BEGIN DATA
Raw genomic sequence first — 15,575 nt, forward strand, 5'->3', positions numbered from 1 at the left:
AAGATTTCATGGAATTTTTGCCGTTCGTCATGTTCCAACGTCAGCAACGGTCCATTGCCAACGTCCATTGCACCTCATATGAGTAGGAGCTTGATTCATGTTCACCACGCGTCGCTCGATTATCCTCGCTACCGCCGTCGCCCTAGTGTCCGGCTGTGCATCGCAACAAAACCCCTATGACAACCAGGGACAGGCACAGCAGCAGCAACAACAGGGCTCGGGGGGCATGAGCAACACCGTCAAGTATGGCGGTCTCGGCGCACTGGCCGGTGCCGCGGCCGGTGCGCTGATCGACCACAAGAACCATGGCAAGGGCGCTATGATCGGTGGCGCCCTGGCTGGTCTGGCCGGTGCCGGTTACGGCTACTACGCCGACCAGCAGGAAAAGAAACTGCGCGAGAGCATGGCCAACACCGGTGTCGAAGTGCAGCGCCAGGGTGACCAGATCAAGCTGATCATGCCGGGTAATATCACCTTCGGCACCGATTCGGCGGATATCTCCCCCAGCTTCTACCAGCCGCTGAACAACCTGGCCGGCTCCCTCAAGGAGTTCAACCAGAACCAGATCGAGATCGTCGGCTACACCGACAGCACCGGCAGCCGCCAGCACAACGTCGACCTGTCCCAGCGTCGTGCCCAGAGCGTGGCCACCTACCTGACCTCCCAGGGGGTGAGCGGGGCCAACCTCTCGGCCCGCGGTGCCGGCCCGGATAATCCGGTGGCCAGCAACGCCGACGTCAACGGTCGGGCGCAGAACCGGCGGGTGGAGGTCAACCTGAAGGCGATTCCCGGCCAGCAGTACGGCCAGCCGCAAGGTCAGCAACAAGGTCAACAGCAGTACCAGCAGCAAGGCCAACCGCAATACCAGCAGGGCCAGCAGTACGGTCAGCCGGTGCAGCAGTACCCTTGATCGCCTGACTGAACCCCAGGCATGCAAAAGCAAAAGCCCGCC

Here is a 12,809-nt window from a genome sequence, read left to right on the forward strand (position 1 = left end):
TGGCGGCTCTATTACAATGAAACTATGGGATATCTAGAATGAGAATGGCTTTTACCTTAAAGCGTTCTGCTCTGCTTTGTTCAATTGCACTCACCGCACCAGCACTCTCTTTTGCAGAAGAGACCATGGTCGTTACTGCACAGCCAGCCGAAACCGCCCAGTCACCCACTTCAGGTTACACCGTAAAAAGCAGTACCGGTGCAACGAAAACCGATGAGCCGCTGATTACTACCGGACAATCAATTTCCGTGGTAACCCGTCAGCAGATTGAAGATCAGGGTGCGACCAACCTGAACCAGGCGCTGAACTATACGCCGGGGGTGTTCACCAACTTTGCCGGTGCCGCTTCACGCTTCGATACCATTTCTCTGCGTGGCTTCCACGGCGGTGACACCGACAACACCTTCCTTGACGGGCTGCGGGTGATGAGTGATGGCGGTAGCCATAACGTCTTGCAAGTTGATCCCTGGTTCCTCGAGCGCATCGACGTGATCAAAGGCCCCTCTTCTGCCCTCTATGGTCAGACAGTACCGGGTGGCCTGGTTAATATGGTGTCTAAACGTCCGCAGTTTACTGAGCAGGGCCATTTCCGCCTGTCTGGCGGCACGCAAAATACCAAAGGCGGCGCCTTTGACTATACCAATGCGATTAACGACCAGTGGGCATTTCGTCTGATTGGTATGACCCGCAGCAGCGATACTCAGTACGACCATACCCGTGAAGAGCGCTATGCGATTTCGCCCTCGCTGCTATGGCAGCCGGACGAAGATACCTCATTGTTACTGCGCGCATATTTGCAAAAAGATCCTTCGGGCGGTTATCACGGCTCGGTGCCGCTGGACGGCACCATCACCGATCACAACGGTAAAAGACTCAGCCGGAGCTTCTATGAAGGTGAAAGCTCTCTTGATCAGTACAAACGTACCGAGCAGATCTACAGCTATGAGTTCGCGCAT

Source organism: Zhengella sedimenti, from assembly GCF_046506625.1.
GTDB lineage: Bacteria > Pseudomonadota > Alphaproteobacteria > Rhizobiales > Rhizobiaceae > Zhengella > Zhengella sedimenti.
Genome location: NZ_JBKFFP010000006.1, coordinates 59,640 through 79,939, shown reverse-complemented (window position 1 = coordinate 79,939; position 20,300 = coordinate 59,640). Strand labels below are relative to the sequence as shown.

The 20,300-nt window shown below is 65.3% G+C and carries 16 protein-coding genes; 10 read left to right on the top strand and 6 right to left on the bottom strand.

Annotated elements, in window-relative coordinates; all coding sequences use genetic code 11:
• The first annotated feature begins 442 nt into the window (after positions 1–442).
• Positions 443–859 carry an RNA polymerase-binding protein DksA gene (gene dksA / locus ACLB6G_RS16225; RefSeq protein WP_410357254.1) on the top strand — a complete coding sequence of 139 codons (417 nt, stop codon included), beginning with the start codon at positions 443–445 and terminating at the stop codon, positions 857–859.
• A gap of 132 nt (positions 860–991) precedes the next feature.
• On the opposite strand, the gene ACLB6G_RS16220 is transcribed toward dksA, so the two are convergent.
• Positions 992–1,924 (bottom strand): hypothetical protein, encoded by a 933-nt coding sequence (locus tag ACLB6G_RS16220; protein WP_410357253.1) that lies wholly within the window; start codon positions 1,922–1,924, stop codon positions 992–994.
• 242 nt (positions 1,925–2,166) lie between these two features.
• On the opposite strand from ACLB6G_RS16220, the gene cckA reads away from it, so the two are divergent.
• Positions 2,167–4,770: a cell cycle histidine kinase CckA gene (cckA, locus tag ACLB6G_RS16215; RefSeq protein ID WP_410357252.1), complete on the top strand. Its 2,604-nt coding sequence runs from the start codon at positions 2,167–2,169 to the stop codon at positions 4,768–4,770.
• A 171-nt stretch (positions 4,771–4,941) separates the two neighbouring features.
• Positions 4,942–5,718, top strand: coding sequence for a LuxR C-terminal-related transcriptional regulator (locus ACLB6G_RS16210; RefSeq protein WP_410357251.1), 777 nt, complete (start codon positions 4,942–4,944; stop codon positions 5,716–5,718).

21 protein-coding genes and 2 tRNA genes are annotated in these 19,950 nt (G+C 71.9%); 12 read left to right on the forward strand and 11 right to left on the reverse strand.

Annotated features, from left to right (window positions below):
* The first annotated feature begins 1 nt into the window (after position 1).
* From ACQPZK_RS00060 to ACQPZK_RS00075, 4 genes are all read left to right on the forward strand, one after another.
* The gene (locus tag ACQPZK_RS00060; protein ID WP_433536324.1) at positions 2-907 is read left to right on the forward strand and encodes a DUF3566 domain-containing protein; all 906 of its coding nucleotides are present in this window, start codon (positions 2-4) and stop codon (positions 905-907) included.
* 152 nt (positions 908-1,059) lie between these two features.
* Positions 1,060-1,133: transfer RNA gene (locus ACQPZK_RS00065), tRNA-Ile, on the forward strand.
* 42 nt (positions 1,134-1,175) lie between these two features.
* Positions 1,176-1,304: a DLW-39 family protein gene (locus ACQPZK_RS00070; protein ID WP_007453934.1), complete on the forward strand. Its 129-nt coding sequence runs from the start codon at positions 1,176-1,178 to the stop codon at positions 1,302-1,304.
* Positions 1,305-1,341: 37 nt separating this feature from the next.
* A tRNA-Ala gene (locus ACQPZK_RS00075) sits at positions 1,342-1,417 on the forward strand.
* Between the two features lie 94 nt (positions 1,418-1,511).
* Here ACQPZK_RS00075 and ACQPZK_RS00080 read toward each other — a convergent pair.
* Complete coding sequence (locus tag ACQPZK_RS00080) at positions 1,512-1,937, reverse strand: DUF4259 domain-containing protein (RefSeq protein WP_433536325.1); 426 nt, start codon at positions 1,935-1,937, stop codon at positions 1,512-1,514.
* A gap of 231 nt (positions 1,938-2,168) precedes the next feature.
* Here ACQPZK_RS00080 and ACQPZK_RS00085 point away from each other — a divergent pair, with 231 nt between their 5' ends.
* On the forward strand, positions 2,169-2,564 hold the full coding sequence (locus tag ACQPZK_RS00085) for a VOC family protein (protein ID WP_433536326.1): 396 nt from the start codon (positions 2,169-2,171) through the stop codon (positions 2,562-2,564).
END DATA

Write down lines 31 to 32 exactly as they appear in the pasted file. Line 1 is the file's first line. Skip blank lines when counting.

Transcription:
* Between the two features lie 94 nt (positions 1,418-1,511).
* Here ACQPZK_RS00075 and ACQPZK_RS00080 read toward each other — a convergent pair.